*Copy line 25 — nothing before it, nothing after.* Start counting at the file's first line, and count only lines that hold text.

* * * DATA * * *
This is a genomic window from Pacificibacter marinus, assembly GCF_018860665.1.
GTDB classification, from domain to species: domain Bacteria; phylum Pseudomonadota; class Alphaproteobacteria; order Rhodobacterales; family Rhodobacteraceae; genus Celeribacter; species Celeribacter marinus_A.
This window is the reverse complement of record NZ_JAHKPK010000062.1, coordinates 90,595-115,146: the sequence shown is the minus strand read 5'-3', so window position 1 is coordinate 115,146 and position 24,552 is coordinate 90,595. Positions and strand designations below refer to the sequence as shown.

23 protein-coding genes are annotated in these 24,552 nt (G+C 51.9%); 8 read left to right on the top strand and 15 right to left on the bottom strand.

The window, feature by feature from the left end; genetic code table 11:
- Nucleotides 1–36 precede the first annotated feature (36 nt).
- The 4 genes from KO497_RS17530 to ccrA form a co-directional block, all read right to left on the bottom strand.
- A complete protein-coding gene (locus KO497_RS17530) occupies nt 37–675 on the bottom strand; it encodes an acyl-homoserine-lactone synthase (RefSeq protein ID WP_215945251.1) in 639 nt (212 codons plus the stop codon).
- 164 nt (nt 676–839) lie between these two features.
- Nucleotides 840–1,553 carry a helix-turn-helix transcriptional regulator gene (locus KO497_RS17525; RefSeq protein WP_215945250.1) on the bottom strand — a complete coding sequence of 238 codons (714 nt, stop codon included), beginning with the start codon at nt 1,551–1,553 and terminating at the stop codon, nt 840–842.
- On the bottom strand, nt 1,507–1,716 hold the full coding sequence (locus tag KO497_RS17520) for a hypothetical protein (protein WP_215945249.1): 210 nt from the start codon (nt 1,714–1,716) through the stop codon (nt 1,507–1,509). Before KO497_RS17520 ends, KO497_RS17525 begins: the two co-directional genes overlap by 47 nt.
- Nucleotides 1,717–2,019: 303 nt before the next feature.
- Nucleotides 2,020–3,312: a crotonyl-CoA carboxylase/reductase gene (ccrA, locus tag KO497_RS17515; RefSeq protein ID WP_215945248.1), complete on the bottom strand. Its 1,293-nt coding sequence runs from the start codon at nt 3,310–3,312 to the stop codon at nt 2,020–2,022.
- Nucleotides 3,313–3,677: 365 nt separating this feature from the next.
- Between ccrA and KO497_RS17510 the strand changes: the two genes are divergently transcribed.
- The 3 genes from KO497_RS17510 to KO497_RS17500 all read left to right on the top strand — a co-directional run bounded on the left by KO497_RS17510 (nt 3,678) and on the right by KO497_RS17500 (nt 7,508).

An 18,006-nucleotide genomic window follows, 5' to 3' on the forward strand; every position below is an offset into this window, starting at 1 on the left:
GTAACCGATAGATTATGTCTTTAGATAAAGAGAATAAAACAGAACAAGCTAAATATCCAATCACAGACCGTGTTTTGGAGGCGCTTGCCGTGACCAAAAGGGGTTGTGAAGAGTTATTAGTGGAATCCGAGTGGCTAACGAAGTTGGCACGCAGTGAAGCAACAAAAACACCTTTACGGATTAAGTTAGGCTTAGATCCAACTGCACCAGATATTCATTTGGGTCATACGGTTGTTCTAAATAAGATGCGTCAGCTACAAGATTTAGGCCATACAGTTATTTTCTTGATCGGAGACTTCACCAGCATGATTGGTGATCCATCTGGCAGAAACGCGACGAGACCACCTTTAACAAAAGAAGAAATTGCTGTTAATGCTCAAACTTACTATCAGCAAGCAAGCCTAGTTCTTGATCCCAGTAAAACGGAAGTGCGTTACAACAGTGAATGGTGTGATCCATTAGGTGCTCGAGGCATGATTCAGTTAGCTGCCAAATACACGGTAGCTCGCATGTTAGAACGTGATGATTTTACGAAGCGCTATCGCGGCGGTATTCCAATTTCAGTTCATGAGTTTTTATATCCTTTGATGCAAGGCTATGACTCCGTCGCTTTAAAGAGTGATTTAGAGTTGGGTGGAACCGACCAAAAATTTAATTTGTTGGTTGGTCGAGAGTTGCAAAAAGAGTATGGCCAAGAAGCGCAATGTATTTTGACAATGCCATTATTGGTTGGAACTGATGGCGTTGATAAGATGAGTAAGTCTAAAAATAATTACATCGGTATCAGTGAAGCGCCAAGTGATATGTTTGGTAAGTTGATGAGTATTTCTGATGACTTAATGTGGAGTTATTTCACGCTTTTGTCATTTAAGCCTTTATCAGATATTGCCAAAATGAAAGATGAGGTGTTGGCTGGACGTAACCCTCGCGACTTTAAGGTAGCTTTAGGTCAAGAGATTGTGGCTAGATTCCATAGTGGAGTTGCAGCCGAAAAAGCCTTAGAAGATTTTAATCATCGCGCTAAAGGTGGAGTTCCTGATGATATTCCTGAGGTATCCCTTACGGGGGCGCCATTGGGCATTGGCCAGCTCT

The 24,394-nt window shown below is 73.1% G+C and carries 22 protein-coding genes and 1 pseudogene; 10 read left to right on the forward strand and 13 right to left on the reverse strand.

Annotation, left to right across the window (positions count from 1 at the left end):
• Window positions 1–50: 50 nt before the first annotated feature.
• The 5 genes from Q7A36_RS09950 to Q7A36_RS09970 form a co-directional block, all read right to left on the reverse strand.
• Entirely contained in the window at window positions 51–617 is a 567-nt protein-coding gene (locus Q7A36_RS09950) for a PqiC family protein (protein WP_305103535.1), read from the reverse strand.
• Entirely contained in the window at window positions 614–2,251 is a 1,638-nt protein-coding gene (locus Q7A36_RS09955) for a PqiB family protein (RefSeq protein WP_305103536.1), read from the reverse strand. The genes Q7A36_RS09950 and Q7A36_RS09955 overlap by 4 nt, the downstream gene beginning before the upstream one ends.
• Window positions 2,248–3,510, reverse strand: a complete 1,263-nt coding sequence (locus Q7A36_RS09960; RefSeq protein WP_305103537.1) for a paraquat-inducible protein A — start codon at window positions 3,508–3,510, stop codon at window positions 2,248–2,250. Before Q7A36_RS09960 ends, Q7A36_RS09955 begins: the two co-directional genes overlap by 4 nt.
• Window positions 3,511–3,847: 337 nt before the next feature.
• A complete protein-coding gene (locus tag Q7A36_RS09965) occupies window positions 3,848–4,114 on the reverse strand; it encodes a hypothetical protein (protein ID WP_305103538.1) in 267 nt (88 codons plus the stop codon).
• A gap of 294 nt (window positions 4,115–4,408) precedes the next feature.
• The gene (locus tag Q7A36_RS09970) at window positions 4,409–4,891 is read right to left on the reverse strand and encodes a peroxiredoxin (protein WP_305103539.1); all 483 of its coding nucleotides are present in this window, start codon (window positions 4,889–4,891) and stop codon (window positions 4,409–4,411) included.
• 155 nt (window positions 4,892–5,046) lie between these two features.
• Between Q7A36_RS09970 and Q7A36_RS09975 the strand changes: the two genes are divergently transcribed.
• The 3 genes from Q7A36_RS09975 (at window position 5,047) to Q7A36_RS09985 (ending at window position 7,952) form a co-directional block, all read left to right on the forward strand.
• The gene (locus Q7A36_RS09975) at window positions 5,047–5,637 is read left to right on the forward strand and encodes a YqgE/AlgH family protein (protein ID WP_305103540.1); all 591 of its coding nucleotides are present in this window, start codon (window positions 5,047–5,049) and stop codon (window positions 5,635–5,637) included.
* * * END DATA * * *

• Window positions 2,248–3,510, reverse strand: a complete 1,263-nt coding sequence (locus Q7A36_RS09960; RefSeq protein WP_305103537.1) for a paraquat-inducible protein A — start codon at window positions 3,508–3,510, stop codon at window positions 2,248–2,250. Before Q7A36_RS09960 ends, Q7A36_RS09955 begins: the two co-directional genes overlap by 4 nt.